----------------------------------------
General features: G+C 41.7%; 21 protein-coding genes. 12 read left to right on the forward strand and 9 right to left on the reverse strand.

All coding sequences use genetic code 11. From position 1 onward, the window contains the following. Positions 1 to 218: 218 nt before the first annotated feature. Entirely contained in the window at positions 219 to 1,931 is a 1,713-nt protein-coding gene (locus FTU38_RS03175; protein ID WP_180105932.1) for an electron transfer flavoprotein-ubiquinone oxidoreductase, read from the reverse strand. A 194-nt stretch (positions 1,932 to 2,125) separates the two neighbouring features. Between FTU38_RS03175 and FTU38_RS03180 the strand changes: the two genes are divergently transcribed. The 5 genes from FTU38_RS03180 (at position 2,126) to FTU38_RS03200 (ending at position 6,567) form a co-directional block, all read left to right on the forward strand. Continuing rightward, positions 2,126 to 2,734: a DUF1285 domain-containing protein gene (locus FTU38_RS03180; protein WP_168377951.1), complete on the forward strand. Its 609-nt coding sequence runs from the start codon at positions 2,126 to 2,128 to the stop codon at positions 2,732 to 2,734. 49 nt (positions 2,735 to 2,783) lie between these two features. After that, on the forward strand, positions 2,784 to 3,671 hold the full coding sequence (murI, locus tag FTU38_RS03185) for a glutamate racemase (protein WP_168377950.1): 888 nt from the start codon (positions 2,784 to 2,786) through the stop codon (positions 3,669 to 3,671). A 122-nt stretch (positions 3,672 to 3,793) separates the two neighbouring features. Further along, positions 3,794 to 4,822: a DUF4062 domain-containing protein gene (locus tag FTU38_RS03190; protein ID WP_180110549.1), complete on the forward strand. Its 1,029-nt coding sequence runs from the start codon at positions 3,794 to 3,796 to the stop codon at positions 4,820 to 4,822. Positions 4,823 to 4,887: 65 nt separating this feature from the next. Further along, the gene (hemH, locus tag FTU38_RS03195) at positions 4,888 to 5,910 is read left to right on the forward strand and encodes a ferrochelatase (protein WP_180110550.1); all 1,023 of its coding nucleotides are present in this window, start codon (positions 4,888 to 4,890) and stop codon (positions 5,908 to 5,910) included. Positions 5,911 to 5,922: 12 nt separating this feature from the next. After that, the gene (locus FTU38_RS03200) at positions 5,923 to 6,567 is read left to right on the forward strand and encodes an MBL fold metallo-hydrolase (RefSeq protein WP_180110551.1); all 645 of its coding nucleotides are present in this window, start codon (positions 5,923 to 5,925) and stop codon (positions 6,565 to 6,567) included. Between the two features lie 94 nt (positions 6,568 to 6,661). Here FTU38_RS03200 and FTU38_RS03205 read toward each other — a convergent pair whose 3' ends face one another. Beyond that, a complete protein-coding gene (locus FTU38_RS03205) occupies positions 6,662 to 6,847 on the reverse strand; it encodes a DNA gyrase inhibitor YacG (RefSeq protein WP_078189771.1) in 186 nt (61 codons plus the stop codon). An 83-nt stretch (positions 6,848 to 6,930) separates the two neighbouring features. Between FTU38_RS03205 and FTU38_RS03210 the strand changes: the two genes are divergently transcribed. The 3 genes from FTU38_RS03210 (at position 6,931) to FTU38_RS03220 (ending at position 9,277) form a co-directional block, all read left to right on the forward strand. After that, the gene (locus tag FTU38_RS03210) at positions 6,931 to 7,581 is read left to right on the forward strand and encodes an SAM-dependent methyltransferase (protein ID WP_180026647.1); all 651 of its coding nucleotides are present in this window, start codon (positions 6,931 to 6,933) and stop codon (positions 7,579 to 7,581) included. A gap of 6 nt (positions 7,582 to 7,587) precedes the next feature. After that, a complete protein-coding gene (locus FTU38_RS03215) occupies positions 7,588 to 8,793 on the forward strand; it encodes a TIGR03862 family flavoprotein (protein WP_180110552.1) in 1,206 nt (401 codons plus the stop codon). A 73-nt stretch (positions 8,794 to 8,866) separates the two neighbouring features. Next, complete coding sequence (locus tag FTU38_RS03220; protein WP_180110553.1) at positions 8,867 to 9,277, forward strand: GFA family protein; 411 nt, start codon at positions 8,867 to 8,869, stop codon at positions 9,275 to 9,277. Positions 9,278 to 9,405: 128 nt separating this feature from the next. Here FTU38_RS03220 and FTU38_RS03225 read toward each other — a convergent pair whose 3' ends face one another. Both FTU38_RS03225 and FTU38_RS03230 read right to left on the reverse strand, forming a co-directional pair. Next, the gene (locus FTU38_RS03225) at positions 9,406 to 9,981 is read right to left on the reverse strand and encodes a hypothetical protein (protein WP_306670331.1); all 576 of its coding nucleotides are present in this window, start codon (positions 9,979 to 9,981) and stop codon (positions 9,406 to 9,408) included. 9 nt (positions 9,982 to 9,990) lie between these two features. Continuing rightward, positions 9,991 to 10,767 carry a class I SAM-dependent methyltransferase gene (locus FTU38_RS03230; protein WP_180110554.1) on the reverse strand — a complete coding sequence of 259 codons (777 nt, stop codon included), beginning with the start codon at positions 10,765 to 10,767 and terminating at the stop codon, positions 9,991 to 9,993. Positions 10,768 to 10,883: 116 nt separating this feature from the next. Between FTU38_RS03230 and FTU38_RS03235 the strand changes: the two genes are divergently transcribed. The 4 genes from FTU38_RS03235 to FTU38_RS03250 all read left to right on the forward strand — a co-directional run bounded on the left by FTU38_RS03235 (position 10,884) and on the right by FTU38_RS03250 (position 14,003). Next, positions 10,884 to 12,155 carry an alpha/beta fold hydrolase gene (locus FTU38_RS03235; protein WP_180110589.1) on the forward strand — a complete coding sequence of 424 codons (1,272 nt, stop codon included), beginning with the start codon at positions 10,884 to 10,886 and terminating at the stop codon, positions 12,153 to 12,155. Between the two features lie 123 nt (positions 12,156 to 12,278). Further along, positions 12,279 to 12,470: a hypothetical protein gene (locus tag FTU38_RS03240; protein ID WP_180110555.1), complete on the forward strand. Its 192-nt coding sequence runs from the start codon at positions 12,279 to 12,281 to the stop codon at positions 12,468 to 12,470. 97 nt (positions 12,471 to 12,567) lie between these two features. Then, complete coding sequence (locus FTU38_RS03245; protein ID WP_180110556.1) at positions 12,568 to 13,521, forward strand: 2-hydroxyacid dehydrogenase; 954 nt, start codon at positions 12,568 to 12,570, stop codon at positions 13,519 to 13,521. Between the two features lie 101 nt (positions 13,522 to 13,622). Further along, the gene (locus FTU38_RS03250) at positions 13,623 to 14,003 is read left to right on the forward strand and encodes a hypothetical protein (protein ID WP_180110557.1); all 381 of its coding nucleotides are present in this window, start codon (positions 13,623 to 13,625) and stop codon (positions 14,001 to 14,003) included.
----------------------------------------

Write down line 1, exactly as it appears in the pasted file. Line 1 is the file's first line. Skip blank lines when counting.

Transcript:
General features: G+C 41.7%; 21 protein-coding genes. 12 read left to right on the forward strand and 9 right to left on the reverse strand.